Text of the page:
Get up, get up for shame, the Blooming Morne
Upon her wings presents the god unshorne.
                     See how Aurora throwes her faire
                     Fresh-quilted colours through the aire:
                     Get up, sweet-Slug-a-bed, and see
                     The Dew-bespangling Herbe and Tree.
Each Flower has wept, and bow’d toward the East,
Above an houre since; yet you not drest,
                     Nay! not so much as out of bed?
                     When all the Birds have Mattens seyd,
                     And sung their thankful Hymnes: ’tis sin,
                     Nay, profanation to keep in,
When as a thousand Virgins on this day,
Spring, sooner than the Lark, to fetch in May.
Rise; and put on your Foliage, and be seene
To come forth, like the Spring-time, fresh and greene;
                     And sweet as Flora. Take no care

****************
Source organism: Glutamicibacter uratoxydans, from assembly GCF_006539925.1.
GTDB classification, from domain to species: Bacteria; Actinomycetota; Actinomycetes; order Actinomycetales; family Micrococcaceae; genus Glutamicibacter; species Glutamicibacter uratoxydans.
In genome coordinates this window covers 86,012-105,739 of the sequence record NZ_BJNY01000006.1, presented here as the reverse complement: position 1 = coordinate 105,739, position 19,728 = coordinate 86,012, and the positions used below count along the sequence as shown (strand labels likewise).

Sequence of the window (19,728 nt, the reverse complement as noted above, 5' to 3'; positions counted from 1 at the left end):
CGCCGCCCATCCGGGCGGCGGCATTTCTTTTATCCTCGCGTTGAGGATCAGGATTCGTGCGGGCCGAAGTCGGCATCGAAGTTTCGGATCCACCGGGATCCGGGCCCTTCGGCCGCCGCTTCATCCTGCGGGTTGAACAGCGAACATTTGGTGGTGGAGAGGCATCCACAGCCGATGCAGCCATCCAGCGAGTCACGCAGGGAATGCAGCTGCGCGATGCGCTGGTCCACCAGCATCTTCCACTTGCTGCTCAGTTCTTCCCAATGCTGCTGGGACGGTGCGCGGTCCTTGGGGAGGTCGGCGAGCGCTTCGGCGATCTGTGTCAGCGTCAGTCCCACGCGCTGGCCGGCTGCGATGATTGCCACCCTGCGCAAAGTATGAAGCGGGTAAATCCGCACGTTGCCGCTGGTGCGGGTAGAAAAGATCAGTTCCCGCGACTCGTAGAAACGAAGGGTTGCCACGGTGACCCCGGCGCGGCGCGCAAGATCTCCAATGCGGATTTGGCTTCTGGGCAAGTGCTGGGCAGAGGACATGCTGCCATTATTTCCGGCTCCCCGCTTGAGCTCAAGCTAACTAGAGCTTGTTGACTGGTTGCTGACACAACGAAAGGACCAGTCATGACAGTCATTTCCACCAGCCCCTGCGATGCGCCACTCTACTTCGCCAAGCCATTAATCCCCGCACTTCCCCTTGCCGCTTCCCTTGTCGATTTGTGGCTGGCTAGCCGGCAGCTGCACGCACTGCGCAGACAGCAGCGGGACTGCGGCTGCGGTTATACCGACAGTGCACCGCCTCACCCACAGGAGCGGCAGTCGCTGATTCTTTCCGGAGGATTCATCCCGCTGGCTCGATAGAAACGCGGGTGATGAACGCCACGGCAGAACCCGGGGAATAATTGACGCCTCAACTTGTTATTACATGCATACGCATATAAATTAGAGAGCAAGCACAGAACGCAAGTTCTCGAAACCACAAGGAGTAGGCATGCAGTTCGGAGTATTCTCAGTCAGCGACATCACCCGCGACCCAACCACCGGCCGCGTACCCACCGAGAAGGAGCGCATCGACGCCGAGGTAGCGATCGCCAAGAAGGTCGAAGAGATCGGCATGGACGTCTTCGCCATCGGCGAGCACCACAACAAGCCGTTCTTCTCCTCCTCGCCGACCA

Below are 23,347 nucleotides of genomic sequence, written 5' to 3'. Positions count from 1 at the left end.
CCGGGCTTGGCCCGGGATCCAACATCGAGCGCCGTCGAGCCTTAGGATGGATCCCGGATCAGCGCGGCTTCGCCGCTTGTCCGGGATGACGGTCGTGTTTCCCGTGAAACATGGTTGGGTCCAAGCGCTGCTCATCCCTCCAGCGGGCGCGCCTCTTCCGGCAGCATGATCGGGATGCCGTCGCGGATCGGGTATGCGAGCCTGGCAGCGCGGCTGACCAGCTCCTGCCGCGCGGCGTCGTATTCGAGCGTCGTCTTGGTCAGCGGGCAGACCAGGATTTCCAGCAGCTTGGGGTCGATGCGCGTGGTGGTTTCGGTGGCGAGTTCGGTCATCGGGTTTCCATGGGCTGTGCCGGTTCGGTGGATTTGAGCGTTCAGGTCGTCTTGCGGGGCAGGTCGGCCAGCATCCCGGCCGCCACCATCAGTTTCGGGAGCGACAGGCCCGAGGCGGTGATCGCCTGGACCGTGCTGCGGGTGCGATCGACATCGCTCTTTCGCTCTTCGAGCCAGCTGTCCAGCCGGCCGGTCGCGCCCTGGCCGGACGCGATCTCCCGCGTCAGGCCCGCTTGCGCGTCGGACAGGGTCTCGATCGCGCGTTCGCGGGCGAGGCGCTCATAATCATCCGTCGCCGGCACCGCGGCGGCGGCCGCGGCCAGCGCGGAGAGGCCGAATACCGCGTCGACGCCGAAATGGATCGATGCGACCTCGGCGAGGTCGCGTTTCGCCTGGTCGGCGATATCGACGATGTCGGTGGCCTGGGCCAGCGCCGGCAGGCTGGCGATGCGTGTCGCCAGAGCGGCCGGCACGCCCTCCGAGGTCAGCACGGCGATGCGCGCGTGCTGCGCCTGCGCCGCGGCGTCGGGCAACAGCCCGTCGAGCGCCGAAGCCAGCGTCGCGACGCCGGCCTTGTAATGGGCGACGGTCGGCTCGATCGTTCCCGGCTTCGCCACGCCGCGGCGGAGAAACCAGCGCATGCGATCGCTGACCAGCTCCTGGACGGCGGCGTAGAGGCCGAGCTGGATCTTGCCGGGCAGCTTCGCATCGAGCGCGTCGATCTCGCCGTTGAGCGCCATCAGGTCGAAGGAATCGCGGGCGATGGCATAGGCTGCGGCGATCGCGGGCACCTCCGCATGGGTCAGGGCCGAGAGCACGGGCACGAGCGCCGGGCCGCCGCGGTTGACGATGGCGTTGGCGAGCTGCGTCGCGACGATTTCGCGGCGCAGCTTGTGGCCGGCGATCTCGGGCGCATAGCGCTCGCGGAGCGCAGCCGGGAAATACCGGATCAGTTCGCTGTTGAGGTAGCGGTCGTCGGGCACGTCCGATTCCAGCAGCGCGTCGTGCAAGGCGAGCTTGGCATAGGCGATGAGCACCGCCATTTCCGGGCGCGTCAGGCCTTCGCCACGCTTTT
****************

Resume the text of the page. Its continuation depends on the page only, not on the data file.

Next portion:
For Jewels for your Gowne, or Haire:
                     Feare not; the leaves will strew
                     Gemms in abundance upon you:
Besides, the childhood of the Day has kept,
Against you come, some Orient Pearls unwept:
                     Come, and receive them while the light
                     Hangs on the Dew-locks of the night:
                     And Titan on the Eastern hill
                     Retires himselfe, or else stands still
Till you come forth. Wash, dresse, be briefe in praying:
Few Beads are best, when once we goe a Maying.
Come, my Corinna, come; and comming, marke